Geology for Global Development


What can we Learn from the Great Eastern Japan Tsunami?

Over a year and a half on from the Great Eastern Japan Tsunami, and there are still boats lying overturned at the side of roads. Recovering from such a major national catastrophe is a slow process. We hope to be able learn from this tragedy and use it to lower vulnerability to future disasters, both in Japan and around the world’s coastlines. The magnitude 9.0 earthquake on the 11th March 2011 was ...[Read More]

Guest Blog: Earthquakes in the Steppes of Central Asia

Tim Middleton is a first year PhD student in the Department of Earth Science at Oxford University – studying active tectonics in central and eastern Asia. He has recently joined the GfGD National Committee as our Advocacy Development Officer. Here, Tim describes his experience of fieldwork in Kazakhstan and the importance of studying the landscape to assess the risk of future disasters. Tim ...[Read More]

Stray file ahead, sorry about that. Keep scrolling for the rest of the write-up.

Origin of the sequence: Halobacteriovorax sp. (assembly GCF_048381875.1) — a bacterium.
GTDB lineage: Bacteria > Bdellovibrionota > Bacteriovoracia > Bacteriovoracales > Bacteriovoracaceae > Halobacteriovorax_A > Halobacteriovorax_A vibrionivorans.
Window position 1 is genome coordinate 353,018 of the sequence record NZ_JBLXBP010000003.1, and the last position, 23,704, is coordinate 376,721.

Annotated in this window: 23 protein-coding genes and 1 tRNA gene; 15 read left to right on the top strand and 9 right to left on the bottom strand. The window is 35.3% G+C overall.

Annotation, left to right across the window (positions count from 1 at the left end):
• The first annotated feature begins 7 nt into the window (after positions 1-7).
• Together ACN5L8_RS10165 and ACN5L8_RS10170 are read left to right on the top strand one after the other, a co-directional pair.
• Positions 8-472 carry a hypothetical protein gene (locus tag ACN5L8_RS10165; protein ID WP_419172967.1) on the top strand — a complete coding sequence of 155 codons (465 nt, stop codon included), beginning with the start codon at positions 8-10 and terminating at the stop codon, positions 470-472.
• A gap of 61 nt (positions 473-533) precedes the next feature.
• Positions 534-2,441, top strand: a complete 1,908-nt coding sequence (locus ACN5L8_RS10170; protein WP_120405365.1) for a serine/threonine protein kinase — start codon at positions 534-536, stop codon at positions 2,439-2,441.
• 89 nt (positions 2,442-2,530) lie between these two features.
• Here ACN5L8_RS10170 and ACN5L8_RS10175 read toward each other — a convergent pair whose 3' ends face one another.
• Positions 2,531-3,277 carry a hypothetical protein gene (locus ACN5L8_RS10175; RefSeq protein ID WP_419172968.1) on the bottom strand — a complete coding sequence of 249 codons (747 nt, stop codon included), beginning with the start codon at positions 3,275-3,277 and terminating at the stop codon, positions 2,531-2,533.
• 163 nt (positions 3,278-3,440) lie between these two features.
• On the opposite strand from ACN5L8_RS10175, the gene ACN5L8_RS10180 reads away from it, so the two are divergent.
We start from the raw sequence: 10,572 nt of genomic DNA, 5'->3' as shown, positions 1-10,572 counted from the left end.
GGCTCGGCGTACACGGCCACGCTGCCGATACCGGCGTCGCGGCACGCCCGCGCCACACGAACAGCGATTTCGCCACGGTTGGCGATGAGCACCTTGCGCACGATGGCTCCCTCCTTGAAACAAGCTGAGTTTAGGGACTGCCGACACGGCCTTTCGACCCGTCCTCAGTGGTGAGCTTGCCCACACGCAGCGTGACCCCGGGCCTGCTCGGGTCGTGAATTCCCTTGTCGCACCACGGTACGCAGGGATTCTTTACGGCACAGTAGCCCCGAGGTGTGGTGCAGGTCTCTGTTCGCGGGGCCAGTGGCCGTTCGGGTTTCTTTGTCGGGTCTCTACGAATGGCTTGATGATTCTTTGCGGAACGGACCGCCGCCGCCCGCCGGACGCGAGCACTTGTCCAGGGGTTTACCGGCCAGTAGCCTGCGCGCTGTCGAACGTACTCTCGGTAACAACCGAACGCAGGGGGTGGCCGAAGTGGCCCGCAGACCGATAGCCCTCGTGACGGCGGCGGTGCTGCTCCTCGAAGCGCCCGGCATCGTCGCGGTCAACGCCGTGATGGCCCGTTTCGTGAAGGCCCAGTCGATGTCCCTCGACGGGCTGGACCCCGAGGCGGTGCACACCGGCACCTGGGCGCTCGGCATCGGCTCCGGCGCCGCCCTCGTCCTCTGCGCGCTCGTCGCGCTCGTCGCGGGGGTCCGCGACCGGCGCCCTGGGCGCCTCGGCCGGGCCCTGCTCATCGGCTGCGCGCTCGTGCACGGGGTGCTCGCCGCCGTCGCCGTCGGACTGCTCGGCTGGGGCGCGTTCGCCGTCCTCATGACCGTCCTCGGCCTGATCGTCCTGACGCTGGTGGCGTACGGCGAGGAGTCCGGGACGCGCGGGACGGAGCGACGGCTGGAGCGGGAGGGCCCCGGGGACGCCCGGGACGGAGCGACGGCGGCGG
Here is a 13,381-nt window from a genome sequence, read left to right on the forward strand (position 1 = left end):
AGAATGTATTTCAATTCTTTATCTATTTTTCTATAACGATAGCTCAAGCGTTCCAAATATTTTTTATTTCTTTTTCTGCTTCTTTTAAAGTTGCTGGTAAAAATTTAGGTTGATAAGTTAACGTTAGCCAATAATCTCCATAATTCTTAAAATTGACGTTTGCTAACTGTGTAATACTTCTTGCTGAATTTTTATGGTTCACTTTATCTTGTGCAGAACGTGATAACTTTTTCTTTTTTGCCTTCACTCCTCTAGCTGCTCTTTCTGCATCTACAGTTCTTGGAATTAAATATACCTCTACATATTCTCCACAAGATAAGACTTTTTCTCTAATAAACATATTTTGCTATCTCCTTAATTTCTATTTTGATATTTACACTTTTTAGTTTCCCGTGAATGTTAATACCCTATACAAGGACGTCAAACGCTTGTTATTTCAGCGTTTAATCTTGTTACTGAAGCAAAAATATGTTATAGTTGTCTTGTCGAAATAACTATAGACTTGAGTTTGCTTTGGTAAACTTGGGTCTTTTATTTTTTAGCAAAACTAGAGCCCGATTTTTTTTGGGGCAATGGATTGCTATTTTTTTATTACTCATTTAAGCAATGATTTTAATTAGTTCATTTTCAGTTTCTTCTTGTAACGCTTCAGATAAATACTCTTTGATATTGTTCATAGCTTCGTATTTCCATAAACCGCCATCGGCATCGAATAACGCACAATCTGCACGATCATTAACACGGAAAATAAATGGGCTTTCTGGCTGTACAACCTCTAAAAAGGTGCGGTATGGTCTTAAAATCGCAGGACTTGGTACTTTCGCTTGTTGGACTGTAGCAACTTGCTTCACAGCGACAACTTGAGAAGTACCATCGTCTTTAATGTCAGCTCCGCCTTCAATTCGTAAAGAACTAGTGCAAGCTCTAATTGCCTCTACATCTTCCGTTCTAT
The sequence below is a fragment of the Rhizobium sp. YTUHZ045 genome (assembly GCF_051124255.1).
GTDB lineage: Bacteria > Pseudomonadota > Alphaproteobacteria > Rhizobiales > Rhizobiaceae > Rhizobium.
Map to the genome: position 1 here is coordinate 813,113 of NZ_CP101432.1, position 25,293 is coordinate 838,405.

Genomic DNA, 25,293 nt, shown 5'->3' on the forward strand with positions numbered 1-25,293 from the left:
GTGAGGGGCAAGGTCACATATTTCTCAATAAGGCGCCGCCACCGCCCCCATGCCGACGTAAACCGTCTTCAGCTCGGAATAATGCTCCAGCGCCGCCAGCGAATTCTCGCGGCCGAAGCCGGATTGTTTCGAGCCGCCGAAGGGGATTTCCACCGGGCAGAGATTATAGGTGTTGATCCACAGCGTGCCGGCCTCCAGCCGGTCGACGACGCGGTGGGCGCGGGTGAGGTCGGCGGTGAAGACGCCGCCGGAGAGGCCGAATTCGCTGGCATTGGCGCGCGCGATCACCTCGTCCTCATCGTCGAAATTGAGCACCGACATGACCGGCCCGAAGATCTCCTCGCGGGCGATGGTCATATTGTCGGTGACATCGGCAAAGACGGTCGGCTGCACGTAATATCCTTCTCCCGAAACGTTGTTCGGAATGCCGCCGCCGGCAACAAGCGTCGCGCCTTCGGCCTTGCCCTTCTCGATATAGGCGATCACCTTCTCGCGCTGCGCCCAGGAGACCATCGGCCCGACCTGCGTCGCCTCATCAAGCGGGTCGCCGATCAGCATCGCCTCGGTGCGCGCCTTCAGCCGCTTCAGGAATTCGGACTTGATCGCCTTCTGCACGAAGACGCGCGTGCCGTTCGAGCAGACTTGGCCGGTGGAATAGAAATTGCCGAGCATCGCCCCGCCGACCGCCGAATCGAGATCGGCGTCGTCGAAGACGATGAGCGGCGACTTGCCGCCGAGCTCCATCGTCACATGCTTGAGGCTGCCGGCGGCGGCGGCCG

Guilty: L’Aquila Earthquake Scientists Sentenced to 6 Years Imprisonment

As a young scientist undertaking research into natural hazards and disaster reduction, I found the decision yesterday to find a number of scientists guilty of manslaughter very worrying. The case against the scientists is centred on the L’Aquila earthquake of 2009 and argues that they were guilty of providing “inexact, incomplete and contradictory” information. There is helpful a ...[Read More]